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Help me EQ for a room

Discussion in 'Amps and Cabs [BG]' started by chardin, Jan 17, 2003.


  1. chardin

    chardin

    Sep 18, 2000
    Last Sunday our praise and worship was asked to play a few songs in a medium sized gathering area. The room had about 50 people in it so I grabbed my SWR Workingman's 12. We didn't have time for a sound check so I plug in and leave the EQ where I usually have it; bass and mid flat, highs cut to 9 o'clock, Aural Enhancer set to 8 o'clock.

    The first song starts and every note I play goes BOOM. I quickly reach for the bass knob and dial it back. The boom goes away but now everything sounds thin and anemic.

    In the future, how can I set the EQ for a strange room in a hurry? The EQ section on the WM is OK but very limited. Thanks for your help.
    ---
    Chris Hardin
     
  2. Ívar Þórólfsson

    Ívar Þórólfsson Mmmmmm... Supporting Member

    Apr 9, 2001
    Kopavogur, Iceland
    Well, this is probably not the answer you are looking for, but it is: Soundcheck :rolleyes:

    I think it´s fairly impossible to EQ an amp without trying it out in the room first.

    Maybey it can be done...But I at least don´t know how.
     
  3. Whenever I can't soundcheck for any reason (prior gig and late arrival, move into cocktail hour room from stage to cover a pre-heat, etc.), I do the following:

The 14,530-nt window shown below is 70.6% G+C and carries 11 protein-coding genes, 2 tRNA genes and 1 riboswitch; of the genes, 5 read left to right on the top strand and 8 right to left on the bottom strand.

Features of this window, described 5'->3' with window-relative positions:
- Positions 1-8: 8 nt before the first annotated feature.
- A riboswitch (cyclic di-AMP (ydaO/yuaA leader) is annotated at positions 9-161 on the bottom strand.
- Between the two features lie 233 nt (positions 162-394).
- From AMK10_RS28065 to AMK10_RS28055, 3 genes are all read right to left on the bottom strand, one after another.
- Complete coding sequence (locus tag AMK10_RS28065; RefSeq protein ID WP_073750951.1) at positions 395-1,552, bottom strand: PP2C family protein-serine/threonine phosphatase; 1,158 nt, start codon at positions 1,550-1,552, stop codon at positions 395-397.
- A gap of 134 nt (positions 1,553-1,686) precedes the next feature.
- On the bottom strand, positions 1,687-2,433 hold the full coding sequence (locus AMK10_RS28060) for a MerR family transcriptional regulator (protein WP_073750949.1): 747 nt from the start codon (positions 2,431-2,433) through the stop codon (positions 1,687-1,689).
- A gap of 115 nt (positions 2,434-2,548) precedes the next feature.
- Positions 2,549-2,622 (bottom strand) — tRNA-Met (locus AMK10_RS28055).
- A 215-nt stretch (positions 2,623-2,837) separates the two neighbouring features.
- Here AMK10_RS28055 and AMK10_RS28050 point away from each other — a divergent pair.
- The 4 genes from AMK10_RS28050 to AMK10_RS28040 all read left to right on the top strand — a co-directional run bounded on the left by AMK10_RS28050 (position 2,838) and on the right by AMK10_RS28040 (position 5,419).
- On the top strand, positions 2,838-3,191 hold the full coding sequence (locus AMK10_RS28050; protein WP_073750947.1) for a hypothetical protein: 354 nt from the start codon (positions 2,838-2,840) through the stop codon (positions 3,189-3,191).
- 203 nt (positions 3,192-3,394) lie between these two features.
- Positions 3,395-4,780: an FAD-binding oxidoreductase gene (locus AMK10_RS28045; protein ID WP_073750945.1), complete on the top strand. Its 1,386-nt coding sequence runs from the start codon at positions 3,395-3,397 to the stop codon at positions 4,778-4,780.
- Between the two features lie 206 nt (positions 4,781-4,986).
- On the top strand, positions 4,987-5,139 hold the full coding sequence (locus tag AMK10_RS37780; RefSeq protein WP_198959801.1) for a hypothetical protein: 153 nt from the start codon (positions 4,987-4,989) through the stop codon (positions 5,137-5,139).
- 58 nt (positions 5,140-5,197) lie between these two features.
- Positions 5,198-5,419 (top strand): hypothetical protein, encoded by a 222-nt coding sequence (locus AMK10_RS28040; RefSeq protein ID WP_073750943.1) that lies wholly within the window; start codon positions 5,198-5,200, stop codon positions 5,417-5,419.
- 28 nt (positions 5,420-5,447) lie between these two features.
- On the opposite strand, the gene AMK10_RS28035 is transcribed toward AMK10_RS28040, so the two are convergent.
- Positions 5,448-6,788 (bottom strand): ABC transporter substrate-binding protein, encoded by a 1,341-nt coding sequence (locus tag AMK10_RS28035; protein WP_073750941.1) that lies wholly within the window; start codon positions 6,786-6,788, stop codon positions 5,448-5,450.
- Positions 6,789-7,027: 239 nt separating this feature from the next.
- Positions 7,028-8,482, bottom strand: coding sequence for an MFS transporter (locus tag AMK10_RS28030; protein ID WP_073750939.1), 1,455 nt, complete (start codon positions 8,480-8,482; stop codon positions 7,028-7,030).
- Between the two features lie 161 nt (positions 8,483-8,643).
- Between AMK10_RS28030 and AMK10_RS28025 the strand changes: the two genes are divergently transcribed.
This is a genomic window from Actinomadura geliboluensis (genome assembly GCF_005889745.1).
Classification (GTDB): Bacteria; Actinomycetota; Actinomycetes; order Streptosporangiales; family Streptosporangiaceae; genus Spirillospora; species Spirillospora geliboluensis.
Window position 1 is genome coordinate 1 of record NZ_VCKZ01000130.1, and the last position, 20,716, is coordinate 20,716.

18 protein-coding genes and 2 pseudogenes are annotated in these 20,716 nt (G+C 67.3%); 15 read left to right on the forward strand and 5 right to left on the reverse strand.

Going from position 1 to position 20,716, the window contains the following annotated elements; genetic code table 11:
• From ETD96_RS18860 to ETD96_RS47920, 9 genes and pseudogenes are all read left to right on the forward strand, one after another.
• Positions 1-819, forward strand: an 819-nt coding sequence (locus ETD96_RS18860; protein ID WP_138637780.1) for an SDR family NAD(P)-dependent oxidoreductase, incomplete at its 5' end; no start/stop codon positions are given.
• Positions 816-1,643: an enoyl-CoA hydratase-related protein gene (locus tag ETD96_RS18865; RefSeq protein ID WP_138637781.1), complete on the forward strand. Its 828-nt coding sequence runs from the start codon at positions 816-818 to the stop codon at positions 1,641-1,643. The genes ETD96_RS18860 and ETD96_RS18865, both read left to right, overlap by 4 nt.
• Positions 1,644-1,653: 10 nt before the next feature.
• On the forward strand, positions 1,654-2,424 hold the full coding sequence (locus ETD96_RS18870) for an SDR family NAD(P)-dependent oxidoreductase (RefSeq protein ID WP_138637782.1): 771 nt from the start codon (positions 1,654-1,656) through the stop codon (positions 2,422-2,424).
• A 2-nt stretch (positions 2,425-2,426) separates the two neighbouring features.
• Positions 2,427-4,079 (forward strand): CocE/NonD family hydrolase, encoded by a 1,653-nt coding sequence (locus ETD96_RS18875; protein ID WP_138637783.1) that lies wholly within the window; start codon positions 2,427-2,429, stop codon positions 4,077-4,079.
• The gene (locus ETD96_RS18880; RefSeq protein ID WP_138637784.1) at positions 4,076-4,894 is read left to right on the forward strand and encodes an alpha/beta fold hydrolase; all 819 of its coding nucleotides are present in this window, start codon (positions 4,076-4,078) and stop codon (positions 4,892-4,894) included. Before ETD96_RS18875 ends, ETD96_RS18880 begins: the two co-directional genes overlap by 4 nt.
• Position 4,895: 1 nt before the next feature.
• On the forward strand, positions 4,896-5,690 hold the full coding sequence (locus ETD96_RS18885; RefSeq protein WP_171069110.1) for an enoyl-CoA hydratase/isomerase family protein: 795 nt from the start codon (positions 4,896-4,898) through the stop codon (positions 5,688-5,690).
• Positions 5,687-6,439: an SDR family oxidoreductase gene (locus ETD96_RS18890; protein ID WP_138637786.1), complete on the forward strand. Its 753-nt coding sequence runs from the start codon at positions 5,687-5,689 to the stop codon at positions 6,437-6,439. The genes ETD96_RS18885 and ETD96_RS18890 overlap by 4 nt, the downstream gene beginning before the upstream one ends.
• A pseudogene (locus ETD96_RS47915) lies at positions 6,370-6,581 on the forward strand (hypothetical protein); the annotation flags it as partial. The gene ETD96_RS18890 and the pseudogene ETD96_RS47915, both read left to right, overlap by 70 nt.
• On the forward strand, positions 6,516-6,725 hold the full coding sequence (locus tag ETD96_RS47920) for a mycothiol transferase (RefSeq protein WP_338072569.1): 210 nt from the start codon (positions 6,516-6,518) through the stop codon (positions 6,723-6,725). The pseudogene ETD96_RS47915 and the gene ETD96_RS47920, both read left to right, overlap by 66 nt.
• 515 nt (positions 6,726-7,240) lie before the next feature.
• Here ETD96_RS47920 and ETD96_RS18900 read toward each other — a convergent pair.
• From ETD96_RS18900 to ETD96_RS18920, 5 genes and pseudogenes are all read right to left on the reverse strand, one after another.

1) Set all EQ to flat.
    2) As part of item 1, I set all low/high/mid-scoop filtration to OFF. This would include Aphex, BBE, and compressor units; I set them to bypass if I'm using them.
    3) Set amp input volume to 12:00.
    4) Set amp master volume and drive to 9-10 o'clock. (G-K 400RB, older model.)
    5) Passive basses: set volume and tone to max; active basses: set volume control to the middle, set all tone controls to flat.

    From that point, I check volume first, tone second. It's easier to come up in volume than to be too loud at first -- especially in a praise & worship situation. My tone may be a bit lifeless until I tweak it -- but it is unlikely to be REALLY off-putting at the start.

    Keep the EQ settings light, and add mids a little to be clearly heard. Works for me in most of the situations I face.
     
  4. Petebass

    Petebass

    Dec 22, 2002
    QLD Australia
    I do a similar thing to Ronzo but I've also been know to take it one further in rooms like the one you described - bottoms are either BOOMY or OFF and nothing in between.

    If I'm using 2 speaker cabs, I disconnect one. It removes the coupling effect of the bottom end and gives you something you can work with.

    I really hate these rooms. Correct me if I'm wrong but it was a big echo chamber, lots of shiny hard surfaces. Either that or the stage was it's own seperate little bedroom. These rooms are inconsistent. I think it's sounding thin, but it's boomin where the guitarist is standing. Imagine his face when I add more bottom end......
     
  5. chardin

    chardin

    Sep 18, 2000
    Thanks for the help. Just to be clear, there was no time for a soundcheck since the audience was already in the room. We were told to show up and plug in.

    Petebass, I like your suggestion of lifting the cabinet off the floor.